tags along with IMG tags as appropriate. DIVs are divisions and nothing more, like sectioning off a part of your bookshelf for fiction and another for autobiographies, anyone looking at it will say "ah, a bunch of books, semantically in a " and not notice that the fiction is here and the autobiographies are there until you tell them to help you place a new book in it's proper place.

PieCrust
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Is there a defined way to indicate 'the proper place'?

Thanks Triumph -

Is there therefore a correct/proper way to say "This is what the page is about" and "This is Advertising" and "This is Navigation".

I get the feeling that the most basic HTML page with just Headers and Text is the way but those pages don't look too good these days.

My intention is not to deceive in any way. Just to make pages that have Relevant Content that also have things that monetize my work and attract human eyes. If you have to play a game you have to know the rules.

Many thanks for your help and comments so far...

PieCrust
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So, is there a way of defining the Relevant Content

I think this drifted from the question.

The question is about how does a Search Engine know what the page is about as opposed to all the other stuff on it, adverts etc. Not about trying to trick SEO or viewers. Just how to use design and good practise to balance look and content...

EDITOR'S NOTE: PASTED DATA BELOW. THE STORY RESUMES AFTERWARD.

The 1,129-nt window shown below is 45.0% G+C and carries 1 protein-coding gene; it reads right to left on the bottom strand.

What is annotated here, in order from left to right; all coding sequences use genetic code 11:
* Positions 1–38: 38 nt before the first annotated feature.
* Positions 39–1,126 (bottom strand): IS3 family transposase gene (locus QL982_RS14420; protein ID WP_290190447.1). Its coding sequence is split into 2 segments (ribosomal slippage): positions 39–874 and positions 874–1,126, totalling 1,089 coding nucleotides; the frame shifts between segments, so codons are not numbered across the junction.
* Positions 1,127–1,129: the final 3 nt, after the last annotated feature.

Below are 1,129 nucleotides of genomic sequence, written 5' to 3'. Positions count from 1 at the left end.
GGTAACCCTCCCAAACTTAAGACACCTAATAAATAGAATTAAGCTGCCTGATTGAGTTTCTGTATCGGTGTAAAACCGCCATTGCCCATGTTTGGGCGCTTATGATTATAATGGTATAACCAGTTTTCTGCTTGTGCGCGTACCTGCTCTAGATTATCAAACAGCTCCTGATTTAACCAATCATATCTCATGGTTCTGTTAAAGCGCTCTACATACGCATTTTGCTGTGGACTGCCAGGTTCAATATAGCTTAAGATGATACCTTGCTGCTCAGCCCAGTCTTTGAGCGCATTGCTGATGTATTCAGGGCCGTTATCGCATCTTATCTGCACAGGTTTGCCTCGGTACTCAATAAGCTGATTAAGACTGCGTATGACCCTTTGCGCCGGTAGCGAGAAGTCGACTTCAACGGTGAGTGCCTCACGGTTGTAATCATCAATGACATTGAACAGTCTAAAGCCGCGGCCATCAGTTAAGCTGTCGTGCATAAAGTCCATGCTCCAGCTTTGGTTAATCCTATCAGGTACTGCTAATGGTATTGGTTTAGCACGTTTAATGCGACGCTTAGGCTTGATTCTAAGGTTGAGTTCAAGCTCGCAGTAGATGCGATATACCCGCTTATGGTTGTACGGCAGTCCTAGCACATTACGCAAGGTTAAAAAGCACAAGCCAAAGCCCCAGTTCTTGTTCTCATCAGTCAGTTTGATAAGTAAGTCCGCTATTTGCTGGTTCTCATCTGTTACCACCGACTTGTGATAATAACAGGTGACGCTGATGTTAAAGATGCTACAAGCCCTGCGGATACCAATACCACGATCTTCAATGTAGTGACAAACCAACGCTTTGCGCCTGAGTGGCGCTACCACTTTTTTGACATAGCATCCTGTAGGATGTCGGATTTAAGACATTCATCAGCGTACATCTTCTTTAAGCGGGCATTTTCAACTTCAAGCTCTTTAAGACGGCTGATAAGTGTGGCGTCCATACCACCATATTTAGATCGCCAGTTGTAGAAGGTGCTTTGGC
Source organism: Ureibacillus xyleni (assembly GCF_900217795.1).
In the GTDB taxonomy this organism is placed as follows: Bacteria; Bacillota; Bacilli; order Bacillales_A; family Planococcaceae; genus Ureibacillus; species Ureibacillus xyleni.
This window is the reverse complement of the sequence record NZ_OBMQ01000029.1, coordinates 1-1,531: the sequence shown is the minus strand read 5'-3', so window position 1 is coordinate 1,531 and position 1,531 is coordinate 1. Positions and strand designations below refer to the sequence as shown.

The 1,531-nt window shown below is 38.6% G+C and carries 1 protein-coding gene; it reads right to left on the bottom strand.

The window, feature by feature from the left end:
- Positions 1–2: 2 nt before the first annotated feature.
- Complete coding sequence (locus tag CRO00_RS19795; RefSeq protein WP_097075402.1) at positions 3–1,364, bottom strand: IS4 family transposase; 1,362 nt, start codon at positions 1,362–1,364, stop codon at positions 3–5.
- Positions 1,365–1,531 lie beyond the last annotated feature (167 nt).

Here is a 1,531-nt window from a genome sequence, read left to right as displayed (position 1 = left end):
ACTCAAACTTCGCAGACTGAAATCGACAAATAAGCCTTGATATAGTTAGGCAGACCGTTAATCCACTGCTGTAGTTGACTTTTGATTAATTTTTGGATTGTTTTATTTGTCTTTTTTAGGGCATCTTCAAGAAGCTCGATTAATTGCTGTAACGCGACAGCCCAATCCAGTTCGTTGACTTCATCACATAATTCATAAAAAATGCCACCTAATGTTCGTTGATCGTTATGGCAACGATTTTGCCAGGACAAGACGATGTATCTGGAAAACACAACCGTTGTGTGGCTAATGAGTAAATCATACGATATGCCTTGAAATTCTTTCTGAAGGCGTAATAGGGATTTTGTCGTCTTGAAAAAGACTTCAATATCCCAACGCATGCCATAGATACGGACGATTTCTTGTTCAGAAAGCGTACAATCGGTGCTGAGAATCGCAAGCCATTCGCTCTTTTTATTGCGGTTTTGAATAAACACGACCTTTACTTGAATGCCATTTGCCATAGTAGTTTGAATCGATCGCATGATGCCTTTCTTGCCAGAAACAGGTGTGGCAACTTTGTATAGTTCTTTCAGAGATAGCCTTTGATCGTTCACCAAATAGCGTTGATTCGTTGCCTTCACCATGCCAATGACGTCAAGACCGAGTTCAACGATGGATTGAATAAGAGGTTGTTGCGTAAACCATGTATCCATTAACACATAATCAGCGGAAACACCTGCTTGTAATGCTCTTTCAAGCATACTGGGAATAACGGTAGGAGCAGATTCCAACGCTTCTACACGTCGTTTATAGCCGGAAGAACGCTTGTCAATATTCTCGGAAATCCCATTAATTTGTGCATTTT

Not sure I got a answer, maybe nobody knows or maybe it's a big secret.

All I can figure is that if a piece of text is preceded by a heading then that is the text that the page is about and as long as the Title of the page reflects a similarity then that too is what the pages is about.

Next thing is to try and figure out how to get links 'in' to my site. This seems equally shrouded in mystery yet why never seems to be questioned.

Life should be simple - why make it complicated.

I look forwards to any other contributors to this discussion.

Triumph (not verified)
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PieCrust wrote:I think this

PieCrust wrote:

I think this drifted from the question.

The question is about how does a Search Engine know what the page is about as opposed to all the other stuff on it, adverts etc. Not about trying to trick SEO or viewers. Just how to use design and good practise to balance look and content...

As stated time and time again, semantic markup.

Do you think that google has some sort of comprehension of when a block of text conveys the same meaning or topic as a heading tag? Google isn't a bunch of guys reading and grading web sites, it's more like a bunch of monkeys sniffing food and putting the good bananas at the top.